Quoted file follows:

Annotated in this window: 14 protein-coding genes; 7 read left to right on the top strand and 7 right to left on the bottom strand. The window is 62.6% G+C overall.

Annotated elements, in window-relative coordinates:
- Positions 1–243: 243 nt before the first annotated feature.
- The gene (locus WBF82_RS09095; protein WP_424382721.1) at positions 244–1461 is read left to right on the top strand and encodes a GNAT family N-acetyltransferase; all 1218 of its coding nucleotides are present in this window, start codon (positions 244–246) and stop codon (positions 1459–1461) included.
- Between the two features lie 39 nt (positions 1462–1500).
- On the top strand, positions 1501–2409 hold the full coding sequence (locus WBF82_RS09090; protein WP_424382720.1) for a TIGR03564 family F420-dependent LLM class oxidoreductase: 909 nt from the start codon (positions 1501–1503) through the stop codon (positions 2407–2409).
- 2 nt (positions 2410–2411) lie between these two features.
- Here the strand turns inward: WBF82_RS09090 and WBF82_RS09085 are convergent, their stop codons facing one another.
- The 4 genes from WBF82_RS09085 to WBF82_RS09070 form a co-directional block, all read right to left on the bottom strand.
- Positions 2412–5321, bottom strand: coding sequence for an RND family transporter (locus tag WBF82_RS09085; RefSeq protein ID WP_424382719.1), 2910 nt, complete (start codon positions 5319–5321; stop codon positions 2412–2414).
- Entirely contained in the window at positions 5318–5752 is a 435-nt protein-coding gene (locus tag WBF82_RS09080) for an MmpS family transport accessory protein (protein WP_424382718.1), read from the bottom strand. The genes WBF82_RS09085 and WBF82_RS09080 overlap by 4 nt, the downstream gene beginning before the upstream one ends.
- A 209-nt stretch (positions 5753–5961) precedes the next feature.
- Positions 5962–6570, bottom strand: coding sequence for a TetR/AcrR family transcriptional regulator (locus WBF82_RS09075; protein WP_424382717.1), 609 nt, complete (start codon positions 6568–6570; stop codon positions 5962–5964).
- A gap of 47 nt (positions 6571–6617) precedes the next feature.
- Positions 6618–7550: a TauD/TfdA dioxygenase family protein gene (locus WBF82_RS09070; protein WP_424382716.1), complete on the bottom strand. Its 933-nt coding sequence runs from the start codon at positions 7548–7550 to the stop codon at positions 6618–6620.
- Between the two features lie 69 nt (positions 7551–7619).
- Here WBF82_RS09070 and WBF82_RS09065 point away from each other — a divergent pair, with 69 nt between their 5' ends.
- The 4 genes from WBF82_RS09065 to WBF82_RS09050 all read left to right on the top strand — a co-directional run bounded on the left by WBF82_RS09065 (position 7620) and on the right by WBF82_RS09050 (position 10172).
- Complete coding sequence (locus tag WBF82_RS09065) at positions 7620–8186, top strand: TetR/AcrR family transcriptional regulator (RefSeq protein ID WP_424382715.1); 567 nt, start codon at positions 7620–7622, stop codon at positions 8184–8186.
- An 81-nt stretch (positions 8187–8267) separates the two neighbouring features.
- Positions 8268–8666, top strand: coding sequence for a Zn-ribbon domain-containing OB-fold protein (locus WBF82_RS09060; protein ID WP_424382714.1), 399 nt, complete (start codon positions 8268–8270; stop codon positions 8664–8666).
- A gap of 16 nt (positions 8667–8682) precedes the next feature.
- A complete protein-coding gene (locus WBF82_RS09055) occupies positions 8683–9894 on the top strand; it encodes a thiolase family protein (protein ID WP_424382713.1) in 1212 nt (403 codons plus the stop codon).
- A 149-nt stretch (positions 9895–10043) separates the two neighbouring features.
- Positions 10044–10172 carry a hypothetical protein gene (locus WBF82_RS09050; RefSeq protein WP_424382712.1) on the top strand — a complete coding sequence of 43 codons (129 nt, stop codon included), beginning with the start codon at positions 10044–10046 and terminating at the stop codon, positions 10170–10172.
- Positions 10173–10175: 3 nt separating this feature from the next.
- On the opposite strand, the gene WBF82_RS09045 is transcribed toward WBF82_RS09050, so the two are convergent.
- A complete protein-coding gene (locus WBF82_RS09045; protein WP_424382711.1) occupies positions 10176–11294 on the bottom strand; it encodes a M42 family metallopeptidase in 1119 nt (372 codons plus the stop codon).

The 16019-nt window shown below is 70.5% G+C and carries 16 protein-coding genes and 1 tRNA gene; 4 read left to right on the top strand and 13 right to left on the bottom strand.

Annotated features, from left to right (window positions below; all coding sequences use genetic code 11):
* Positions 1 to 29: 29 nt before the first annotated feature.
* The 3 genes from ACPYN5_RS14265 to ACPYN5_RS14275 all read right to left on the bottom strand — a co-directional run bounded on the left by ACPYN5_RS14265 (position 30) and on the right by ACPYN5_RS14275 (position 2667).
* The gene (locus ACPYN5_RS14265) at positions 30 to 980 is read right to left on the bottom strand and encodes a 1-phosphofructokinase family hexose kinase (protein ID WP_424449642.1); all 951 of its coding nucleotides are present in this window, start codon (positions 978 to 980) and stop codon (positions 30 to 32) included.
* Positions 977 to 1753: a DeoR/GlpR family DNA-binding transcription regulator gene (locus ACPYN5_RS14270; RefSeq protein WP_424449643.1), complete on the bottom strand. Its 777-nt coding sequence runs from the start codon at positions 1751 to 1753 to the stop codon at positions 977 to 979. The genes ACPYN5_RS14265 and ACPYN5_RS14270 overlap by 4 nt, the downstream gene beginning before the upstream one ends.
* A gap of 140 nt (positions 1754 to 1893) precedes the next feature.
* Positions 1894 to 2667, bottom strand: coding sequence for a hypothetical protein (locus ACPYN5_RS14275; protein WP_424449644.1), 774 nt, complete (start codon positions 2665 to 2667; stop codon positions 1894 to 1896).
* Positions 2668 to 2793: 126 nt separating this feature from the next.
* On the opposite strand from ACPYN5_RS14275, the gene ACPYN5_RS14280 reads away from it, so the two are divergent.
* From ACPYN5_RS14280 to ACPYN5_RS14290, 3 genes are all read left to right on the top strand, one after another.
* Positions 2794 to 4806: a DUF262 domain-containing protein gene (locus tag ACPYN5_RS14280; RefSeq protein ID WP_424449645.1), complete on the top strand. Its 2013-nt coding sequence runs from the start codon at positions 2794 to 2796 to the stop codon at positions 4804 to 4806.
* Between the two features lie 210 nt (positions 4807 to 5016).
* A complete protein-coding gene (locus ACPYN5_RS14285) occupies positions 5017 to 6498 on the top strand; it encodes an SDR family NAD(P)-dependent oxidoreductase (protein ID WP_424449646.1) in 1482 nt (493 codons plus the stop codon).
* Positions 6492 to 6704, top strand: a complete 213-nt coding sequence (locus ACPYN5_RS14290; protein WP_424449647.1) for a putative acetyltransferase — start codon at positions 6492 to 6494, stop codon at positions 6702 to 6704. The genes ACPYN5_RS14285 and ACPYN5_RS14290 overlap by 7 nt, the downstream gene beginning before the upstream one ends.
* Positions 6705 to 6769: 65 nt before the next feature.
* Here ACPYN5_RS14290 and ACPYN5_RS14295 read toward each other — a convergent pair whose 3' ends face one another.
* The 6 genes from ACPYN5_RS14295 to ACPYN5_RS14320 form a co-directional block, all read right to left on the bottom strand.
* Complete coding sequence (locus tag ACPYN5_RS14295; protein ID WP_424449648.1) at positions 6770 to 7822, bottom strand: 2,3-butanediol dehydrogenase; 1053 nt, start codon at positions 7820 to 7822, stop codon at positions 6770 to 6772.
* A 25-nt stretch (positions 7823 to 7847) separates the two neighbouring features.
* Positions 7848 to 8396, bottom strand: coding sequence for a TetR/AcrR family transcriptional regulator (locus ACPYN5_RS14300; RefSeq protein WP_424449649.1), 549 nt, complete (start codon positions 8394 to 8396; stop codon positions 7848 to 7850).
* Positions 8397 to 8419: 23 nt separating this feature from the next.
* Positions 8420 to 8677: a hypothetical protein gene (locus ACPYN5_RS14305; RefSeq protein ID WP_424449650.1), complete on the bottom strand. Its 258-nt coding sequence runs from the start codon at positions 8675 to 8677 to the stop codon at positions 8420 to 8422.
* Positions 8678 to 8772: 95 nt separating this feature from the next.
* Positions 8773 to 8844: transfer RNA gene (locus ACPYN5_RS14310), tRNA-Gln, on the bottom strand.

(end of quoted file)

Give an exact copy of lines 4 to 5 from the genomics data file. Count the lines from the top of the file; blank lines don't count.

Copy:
- The gene (locus WBF82_RS09095; protein WP_424382721.1) at positions 244–1461 is read left to right on the top strand and encodes a GNAT family N-acetyltransferase; all 1218 of its coding nucleotides are present in this window, start codon (positions 244–246) and stop codon (positions 1459–1461) included.
- Between the two features lie 39 nt (positions 1462–1500).